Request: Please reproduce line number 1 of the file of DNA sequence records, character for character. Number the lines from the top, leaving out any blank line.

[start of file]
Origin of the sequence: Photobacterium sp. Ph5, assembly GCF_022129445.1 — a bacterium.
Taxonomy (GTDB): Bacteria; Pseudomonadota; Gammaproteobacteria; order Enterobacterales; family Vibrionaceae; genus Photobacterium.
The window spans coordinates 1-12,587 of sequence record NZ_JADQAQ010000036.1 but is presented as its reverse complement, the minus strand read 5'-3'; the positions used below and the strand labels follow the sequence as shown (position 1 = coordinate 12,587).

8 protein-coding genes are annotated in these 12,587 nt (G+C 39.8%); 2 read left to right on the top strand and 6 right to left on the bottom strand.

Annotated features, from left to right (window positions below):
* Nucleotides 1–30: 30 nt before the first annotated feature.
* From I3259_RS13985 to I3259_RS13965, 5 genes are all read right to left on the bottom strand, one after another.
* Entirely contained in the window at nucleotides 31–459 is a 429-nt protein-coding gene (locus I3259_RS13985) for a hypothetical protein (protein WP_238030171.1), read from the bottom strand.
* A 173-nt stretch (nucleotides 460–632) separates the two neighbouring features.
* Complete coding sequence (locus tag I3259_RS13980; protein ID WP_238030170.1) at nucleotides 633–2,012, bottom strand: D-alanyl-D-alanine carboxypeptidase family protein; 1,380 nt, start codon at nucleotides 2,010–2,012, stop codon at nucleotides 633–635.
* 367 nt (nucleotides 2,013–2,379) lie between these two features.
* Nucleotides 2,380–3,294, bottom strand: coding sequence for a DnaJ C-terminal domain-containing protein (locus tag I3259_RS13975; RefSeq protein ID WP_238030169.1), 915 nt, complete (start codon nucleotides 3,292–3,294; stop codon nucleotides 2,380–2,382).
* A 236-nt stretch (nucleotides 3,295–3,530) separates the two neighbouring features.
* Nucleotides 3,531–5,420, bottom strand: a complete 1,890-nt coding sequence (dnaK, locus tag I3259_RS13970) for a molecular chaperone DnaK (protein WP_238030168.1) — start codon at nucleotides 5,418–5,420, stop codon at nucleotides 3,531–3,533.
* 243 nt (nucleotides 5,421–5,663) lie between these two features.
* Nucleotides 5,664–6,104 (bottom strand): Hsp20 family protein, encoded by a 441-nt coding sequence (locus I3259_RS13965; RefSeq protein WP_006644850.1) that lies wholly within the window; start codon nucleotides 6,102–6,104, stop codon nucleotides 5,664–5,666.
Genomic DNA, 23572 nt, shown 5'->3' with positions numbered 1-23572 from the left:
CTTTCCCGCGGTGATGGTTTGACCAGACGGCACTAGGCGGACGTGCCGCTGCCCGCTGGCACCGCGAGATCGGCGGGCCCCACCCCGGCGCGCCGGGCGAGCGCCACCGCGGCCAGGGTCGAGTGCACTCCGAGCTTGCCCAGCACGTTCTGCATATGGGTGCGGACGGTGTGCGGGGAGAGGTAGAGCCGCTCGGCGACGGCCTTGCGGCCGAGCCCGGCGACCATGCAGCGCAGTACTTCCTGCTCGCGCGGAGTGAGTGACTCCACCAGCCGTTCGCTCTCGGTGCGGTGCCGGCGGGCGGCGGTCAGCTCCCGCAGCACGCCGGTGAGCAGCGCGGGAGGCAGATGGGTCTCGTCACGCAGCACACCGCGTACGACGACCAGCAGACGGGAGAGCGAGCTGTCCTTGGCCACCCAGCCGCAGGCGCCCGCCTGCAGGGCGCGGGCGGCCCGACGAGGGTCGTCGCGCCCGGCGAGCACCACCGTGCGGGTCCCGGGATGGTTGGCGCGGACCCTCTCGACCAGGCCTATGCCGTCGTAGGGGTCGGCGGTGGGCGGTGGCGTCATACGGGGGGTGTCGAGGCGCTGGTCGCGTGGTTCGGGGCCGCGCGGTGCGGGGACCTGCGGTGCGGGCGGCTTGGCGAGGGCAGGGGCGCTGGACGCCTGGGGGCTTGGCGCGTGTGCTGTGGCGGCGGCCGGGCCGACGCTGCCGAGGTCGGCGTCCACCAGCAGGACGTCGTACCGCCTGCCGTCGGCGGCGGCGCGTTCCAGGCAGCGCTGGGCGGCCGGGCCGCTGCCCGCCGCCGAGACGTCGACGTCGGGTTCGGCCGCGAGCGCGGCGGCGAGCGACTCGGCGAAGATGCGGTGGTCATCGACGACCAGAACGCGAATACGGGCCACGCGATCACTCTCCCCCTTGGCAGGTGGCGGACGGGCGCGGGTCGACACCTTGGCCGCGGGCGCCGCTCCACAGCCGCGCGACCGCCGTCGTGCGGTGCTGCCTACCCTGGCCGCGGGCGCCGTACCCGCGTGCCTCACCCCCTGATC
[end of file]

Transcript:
Origin of the sequence: Photobacterium sp. Ph5, assembly GCF_022129445.1 — a bacterium.